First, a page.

There’s been a huge boom in the number of e-cigarette users these past few years. This, combined with the fickle vaping rules and regulations that are seemingly changing on a day-to-day basis, means there are probably quite a few of you out there wondering how to go about traveling by air with an electronic cigarette.
It’s hard to find clear and up-to-date information online. Will you be able to bring your pod mod in your carry-on, or will it be stopped at security? Would a smaller cig-a-like model from the likes of V2 Cigs have a better chance of being let through customs? Is is possible to vape in airports? Will some airlines even allow vaping during a flight? Or would it trigger the smoke alarm if you decided to vape in the bathroom?
If you’re a vaper, I’m sure you’ve all wondered about at least a few of these questions. Below is a detailed overview of the various regulations and what the airlines generally tolerate. Even though some airlines and airports may differ slightly, these are the broad rules that apply to most cases.
Can you vape in airports?
Any seasoned traveler will probably have guessed that this can only be answered on a case-by-case basis. Most airports in the US that allow vaping will do so in the “traditional” smoking zones. As a rule of thumb, smoke-free airports will generally forbid vaping altogether. If you’ve traveled further afield before, you probably know that certain less-developed countries will allow traditional smoking pretty much anywhere. As you would have guessed it, rules will also be very lax on the topic of vaping in some of these countries.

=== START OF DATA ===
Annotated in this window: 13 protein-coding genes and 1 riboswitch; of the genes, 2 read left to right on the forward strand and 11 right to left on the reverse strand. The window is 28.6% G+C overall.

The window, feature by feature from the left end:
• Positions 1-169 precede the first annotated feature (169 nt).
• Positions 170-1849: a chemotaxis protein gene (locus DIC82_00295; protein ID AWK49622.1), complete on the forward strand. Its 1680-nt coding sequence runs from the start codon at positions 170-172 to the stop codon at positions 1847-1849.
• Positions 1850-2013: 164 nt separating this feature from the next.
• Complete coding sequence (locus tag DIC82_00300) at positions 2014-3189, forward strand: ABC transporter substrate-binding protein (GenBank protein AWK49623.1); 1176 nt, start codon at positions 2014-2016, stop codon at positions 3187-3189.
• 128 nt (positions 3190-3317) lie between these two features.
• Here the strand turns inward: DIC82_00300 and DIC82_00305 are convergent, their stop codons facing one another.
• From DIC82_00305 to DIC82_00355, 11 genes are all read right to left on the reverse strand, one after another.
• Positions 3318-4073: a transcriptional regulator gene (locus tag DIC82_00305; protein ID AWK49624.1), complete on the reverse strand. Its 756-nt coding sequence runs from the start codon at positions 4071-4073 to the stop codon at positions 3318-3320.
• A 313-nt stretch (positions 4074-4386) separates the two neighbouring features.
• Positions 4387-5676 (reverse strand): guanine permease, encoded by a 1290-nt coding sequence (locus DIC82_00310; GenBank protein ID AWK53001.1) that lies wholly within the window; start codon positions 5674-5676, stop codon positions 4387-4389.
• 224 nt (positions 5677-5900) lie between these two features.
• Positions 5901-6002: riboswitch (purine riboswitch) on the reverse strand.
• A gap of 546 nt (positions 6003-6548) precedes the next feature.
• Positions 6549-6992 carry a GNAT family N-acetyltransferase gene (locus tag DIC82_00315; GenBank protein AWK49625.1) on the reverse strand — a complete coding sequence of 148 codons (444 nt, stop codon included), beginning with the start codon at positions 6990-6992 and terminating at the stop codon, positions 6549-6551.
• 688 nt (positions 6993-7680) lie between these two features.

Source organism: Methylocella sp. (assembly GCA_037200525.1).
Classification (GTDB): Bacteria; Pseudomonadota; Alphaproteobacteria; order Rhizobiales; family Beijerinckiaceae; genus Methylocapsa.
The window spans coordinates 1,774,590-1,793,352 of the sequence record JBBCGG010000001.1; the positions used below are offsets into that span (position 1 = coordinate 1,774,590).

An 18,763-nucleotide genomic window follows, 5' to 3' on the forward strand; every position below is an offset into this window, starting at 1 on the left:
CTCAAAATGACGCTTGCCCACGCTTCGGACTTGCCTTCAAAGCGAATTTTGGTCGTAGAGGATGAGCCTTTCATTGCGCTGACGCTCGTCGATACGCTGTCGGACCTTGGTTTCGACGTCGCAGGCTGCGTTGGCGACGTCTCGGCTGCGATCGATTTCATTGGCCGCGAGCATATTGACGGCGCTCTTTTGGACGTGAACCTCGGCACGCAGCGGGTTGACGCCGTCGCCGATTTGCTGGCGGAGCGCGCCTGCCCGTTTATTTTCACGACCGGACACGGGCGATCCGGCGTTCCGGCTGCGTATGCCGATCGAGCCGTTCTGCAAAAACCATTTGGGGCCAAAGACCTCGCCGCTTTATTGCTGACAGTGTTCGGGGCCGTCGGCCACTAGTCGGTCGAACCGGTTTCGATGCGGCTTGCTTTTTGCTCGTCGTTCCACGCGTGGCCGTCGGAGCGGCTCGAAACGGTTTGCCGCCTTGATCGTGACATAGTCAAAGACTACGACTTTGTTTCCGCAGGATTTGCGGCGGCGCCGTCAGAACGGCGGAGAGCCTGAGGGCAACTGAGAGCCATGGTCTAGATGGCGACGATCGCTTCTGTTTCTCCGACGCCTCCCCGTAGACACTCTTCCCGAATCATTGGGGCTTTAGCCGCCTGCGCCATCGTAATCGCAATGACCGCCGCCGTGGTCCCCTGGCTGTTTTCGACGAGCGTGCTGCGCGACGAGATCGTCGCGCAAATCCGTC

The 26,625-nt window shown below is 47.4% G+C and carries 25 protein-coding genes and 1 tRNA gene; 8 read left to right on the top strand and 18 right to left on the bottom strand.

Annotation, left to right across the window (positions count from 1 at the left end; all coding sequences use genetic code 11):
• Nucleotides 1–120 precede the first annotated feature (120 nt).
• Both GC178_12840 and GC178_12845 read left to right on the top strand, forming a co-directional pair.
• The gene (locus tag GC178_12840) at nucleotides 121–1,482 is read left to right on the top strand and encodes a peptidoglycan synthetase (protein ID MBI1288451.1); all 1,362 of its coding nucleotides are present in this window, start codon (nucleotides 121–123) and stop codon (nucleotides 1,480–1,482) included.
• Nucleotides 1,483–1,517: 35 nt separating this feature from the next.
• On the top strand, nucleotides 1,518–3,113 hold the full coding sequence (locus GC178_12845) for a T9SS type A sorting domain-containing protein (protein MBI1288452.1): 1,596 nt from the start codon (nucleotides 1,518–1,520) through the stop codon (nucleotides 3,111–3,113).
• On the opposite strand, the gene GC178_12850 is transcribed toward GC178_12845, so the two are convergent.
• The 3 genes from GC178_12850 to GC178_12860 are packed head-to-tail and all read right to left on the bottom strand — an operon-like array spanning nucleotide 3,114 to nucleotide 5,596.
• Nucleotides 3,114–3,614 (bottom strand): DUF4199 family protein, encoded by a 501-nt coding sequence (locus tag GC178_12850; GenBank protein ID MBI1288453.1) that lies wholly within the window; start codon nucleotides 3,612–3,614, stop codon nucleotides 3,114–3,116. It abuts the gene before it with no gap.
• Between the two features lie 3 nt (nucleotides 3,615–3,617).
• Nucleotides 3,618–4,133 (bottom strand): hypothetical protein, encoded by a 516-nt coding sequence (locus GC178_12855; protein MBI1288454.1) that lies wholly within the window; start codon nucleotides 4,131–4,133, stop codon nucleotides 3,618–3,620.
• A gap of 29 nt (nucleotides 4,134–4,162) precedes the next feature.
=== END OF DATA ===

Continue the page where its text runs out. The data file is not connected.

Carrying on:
There are several international airports that are known to allow vaping, but since it is such a new practice and these rules tend to change constantly, it’s best to check with the airports where you’ll be commuting ahead of time to be sure.
Can you vape on a plane?
In short: no. But even if the answer was yes, the relatively new nature of e-cigarettes means that many people don’t understand the technology and could get confused or angry about you using them them. The longer answer is that it varies from country to country, and from airline to airline.
Generally speaking, it’s a no-go across the board for all U.S. airlines — and if you think that vapor will not trigger the bathroom’s smoke alarm, it unfortunately does. However, some devices, such as the Mark 10 XL, offer a smokeless technology in a very small package that can go completely unnoticed. We don’t recommend it, but whether you decide that it’s worth risking getting caught vaping on a flight is entirely up to you! Read this article on stealth vaping and decide for yourself.
Should I carry my e-cigarette in the cabin or in my checked luggage?
2016 was a year that vaping received plenty of press coverage — not all of it positive, and not all of it factually sound. This is in part due to the new FDA regulations, but also because of several incidents of overheating and exploding e-cigarette batteries. Because of this, the new rule for most airlines is that you are only allowed to travel with your e-cigarette in your checked baggage, for fear that they might overheat and explode in the checked luggage compartment.
We recommend that you check your airline’s policy, as they may have other restrictions depending on the vaping device you own. Your electronic cigarette, spare lithium batteries, and e-liquids must be removed from your bag at security and will be inspected, so it’s probably better not to travel with anything that looks too suspicious. And since e-juices are almost always conveniently packaged in small bottles, they can be transported without a problem in your carry-on with your other liquids of less than 3.4 ounces.
With ever-changing regulations, staying up to date and using caution with vaping devices from V2 Cigs, Mark 10 or otherwise is the best advice. If you are still unsure about the rules, traveling with a disposable e-cigarette and discarding it just before you fly might be the safest option to avoid any hassle.